Behind the Curtain

For some yarn crafters the world of designing seems mysterious, so I thought I’d give you a peek behind the scenes when I am designing. In particular some of the math that I use when designing a triangle-shaped top-down shawl.

Triangles are popular for shawls because they can be worked top-down either with decreases on the ends or increases at the ends and center. There are triangle-shaped shawl patterns out there that are created from the bottom point upward. I don’t like to work that way so haven’t ever designed a shawl using that method.

Eleonora Shawlette / M2H Designs
Eleonora Shawlette / M2H Designs

My “Eleonora Shawlette” is an example of a triangle shape worked top down with 3 increase points.

Mountain Whisper Shawl / M2H Designs
Mountain Whisper Shawl / M2H Designs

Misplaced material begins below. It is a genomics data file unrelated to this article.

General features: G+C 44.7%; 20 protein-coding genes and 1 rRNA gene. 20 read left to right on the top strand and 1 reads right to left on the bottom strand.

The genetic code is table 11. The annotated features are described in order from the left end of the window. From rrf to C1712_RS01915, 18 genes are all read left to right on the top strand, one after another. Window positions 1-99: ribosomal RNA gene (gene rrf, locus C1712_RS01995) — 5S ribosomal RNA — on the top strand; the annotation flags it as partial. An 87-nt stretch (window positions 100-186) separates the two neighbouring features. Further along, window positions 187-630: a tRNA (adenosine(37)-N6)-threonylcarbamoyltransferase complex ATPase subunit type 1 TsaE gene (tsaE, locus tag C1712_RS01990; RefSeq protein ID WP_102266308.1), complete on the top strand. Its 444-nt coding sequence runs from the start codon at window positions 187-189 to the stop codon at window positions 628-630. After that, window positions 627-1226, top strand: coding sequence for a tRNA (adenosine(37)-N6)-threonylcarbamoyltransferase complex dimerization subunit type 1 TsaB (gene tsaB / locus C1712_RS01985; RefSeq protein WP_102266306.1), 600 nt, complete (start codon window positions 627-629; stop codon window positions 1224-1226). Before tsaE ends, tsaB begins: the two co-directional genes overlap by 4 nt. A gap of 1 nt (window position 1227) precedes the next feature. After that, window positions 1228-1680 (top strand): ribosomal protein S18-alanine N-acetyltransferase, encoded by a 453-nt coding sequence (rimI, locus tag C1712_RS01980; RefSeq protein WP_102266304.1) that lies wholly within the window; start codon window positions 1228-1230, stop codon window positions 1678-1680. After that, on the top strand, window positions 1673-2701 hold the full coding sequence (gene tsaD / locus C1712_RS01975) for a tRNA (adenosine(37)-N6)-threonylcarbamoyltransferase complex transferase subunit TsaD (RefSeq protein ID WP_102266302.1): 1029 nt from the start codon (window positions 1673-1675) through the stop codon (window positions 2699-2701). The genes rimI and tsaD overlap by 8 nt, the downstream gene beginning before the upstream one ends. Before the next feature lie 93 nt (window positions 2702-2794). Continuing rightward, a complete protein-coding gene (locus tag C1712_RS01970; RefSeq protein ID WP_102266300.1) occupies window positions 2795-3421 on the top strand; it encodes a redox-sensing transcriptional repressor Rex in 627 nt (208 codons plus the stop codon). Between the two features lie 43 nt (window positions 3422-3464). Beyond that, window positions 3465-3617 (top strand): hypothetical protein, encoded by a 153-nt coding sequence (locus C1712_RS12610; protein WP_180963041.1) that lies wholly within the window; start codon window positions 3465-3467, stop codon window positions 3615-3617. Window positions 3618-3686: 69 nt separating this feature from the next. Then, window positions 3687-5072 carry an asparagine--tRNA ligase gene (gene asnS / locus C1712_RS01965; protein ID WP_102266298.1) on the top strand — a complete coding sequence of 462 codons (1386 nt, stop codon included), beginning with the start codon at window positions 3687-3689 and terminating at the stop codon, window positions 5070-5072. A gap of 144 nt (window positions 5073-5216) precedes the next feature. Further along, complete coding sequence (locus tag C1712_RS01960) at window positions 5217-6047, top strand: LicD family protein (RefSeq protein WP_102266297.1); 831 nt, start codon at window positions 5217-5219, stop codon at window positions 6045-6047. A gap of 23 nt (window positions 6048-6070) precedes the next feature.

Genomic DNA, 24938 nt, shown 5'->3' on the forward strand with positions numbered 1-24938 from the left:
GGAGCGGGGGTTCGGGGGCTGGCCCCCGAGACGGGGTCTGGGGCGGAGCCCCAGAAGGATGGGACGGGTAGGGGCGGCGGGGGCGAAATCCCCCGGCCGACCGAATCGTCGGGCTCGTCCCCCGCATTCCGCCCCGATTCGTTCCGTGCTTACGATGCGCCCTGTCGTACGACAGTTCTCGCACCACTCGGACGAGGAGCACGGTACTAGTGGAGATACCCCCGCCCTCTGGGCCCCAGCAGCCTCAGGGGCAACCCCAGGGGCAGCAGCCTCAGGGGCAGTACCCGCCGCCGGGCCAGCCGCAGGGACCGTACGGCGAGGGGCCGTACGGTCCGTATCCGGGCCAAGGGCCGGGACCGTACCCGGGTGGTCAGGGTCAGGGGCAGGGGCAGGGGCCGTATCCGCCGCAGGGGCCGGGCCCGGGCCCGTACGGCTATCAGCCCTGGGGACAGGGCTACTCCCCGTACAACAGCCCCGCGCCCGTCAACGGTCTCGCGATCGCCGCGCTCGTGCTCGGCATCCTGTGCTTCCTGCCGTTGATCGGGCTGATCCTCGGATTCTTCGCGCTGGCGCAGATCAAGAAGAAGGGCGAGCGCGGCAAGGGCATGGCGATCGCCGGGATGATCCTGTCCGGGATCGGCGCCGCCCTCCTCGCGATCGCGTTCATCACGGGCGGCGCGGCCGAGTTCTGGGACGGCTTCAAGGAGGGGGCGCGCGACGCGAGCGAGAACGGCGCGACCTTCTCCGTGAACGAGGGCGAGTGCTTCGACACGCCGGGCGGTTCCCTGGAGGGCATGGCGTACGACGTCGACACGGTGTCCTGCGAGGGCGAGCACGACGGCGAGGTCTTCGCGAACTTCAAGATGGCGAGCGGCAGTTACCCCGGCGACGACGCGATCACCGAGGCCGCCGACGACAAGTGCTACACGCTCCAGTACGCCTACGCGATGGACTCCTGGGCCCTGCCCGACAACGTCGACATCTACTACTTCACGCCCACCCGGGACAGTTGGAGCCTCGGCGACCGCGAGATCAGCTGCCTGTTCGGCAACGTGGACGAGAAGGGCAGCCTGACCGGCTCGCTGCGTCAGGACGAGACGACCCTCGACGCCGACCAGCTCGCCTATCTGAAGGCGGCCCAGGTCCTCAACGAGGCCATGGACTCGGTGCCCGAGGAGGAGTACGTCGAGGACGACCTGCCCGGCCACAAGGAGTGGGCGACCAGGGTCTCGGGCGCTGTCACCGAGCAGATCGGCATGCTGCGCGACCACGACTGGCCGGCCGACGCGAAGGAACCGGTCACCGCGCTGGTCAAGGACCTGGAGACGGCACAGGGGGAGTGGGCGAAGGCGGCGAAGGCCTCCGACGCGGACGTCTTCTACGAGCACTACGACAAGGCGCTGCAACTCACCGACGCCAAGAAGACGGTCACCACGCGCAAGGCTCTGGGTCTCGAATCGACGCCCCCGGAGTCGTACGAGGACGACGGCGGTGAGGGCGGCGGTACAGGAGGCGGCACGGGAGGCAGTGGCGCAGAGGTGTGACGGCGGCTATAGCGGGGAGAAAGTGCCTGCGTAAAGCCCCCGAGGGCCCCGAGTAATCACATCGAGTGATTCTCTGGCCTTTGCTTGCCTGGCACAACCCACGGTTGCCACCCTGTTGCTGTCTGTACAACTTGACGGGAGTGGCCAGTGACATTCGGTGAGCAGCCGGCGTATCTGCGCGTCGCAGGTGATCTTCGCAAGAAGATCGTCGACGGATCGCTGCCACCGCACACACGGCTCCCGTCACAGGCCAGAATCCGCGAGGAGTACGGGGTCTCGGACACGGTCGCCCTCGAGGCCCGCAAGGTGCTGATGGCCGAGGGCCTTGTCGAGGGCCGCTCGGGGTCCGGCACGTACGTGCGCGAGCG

So is my “Mountain Whisper Shawl”.

The great thing about a triangle shape is that it is relatively easy to figure out the amount of yarn needed for the shawl (or shawlette). The same math can be used to figure out how big a shawl you could make from the yardage you have on hand.

Deciding dimensions

First decide on the dimensions for the shawl you want to make. I’m using an isosceles triangle for this shawl and the center point (pink line) is half the length of the base (blue line). Now it is time to work a swatch.

Usually I make a miniature version of the shawl. This works very well as I can also use that swatch as the beginning of my shawl if I want. I want my swatch to be at least 6 inches long at the center point. I let the swatch rest for a while, at least 2 hours if not over-night. If I plan to aggressively block my finished shawl and I’m using a fiber that will change a lot with the blocking, I will block my swatch over-night instead of letting it rest.